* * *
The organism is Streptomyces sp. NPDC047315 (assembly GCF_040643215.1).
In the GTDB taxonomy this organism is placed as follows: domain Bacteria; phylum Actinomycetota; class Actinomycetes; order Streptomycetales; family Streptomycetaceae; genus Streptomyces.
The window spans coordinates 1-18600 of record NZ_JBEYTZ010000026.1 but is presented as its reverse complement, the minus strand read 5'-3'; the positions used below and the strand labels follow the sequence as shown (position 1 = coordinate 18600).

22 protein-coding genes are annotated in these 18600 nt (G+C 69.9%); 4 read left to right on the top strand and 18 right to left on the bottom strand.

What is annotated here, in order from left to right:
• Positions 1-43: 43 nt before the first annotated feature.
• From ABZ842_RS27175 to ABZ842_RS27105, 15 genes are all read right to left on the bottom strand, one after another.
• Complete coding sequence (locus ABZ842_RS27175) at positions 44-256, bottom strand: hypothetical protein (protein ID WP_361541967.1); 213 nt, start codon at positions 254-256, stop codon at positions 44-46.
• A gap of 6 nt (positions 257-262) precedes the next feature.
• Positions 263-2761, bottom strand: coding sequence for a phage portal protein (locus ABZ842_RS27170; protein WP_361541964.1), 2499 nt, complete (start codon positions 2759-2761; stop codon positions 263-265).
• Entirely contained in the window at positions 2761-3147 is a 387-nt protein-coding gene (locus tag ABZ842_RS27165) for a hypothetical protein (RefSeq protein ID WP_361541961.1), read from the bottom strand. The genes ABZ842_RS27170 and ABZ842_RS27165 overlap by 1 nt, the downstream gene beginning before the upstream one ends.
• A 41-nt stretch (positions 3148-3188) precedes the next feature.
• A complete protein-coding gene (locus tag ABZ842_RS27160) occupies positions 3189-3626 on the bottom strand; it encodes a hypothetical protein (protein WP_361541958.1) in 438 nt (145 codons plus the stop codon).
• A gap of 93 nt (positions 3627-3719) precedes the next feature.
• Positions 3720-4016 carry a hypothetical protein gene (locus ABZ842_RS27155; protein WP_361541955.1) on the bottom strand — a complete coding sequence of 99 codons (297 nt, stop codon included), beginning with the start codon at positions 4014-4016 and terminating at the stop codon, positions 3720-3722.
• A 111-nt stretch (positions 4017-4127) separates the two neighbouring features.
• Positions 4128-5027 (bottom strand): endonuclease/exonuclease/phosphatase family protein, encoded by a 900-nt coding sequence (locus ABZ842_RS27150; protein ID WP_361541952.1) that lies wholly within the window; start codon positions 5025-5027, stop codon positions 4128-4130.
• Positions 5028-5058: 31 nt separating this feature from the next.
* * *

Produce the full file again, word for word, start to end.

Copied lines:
The organism is Streptomyces sp. NPDC047315 (assembly GCF_040643215.1).
In the GTDB taxonomy this organism is placed as follows: domain Bacteria; phylum Actinomycetota; class Actinomycetes; order Streptomycetales; family Streptomycetaceae; genus Streptomyces.
The window spans coordinates 1-18600 of record NZ_JBEYTZ010000026.1 but is presented as its reverse complement, the minus strand read 5'-3'; the positions used below and the strand labels follow the sequence as shown (position 1 = coordinate 18600).

22 protein-coding genes are annotated in these 18600 nt (G+C 69.9%); 4 read left to right on the top strand and 18 right to left on the bottom strand.

What is annotated here, in order from left to right:
• Positions 1-43: 43 nt before the first annotated feature.
• From ABZ842_RS27175 to ABZ842_RS27105, 15 genes are all read right to left on the bottom strand, one after another.
• Complete coding sequence (locus ABZ842_RS27175) at positions 44-256, bottom strand: hypothetical protein (protein ID WP_361541967.1); 213 nt, start codon at positions 254-256, stop codon at positions 44-46.
• A gap of 6 nt (positions 257-262) precedes the next feature.
• Positions 263-2761, bottom strand: coding sequence for a phage portal protein (locus ABZ842_RS27170; protein WP_361541964.1), 2499 nt, complete (start codon positions 2759-2761; stop codon positions 263-265).
• Entirely contained in the window at positions 2761-3147 is a 387-nt protein-coding gene (locus tag ABZ842_RS27165) for a hypothetical protein (RefSeq protein ID WP_361541961.1), read from the bottom strand. The genes ABZ842_RS27170 and ABZ842_RS27165 overlap by 1 nt, the downstream gene beginning before the upstream one ends.
• A 41-nt stretch (positions 3148-3188) precedes the next feature.
• A complete protein-coding gene (locus tag ABZ842_RS27160) occupies positions 3189-3626 on the bottom strand; it encodes a hypothetical protein (protein WP_361541958.1) in 438 nt (145 codons plus the stop codon).
• A gap of 93 nt (positions 3627-3719) precedes the next feature.
• Positions 3720-4016 carry a hypothetical protein gene (locus ABZ842_RS27155; protein WP_361541955.1) on the bottom strand — a complete coding sequence of 99 codons (297 nt, stop codon included), beginning with the start codon at positions 4014-4016 and terminating at the stop codon, positions 3720-3722.
• A 111-nt stretch (positions 4017-4127) separates the two neighbouring features.
• Positions 4128-5027 (bottom strand): endonuclease/exonuclease/phosphatase family protein, encoded by a 900-nt coding sequence (locus ABZ842_RS27150; protein ID WP_361541952.1) that lies wholly within the window; start codon positions 5025-5027, stop codon positions 4128-4130.
• Positions 5028-5058: 31 nt separating this feature from the next.